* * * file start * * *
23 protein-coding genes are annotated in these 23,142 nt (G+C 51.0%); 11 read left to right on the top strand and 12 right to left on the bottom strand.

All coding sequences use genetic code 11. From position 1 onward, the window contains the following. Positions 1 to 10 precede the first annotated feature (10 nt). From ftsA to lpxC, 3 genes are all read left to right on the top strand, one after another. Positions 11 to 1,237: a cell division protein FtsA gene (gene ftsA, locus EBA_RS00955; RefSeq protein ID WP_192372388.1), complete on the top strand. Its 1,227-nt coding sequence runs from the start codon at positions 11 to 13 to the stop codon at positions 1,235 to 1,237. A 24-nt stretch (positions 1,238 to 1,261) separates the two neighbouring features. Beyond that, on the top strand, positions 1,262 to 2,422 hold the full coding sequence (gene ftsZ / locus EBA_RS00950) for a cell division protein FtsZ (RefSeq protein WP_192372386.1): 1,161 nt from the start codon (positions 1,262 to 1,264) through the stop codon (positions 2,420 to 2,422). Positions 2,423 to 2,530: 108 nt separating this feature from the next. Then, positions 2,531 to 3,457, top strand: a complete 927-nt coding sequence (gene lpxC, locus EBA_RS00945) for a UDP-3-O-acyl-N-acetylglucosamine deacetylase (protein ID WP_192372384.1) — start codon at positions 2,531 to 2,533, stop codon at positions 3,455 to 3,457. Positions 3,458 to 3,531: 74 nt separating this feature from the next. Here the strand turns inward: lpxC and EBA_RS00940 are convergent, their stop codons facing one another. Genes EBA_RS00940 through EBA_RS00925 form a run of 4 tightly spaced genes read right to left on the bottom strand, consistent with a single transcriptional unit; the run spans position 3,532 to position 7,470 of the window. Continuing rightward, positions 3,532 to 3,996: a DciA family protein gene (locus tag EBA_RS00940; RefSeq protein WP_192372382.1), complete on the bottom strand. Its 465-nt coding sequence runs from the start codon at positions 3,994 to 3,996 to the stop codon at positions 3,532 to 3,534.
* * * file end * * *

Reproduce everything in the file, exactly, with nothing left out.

23 protein-coding genes are annotated in these 23,142 nt (G+C 51.0%); 11 read left to right on the top strand and 12 right to left on the bottom strand.

All coding sequences use genetic code 11. From position 1 onward, the window contains the following. Positions 1 to 10 precede the first annotated feature (10 nt). From ftsA to lpxC, 3 genes are all read left to right on the top strand, one after another. Positions 11 to 1,237: a cell division protein FtsA gene (gene ftsA, locus EBA_RS00955; RefSeq protein ID WP_192372388.1), complete on the top strand. Its 1,227-nt coding sequence runs from the start codon at positions 11 to 13 to the stop codon at positions 1,235 to 1,237. A 24-nt stretch (positions 1,238 to 1,261) separates the two neighbouring features. Beyond that, on the top strand, positions 1,262 to 2,422 hold the full coding sequence (gene ftsZ / locus EBA_RS00950) for a cell division protein FtsZ (RefSeq protein WP_192372386.1): 1,161 nt from the start codon (positions 1,262 to 1,264) through the stop codon (positions 2,420 to 2,422). Positions 2,423 to 2,530: 108 nt separating this feature from the next. Then, positions 2,531 to 3,457, top strand: a complete 927-nt coding sequence (gene lpxC, locus EBA_RS00945) for a UDP-3-O-acyl-N-acetylglucosamine deacetylase (protein ID WP_192372384.1) — start codon at positions 2,531 to 2,533, stop codon at positions 3,455 to 3,457. Positions 3,458 to 3,531: 74 nt separating this feature from the next. Here the strand turns inward: lpxC and EBA_RS00940 are convergent, their stop codons facing one another. Genes EBA_RS00940 through EBA_RS00925 form a run of 4 tightly spaced genes read right to left on the bottom strand, consistent with a single transcriptional unit; the run spans position 3,532 to position 7,470 of the window. Continuing rightward, positions 3,532 to 3,996: a DciA family protein gene (locus tag EBA_RS00940; RefSeq protein WP_192372382.1), complete on the bottom strand. Its 465-nt coding sequence runs from the start codon at positions 3,994 to 3,996 to the stop codon at positions 3,532 to 3,534.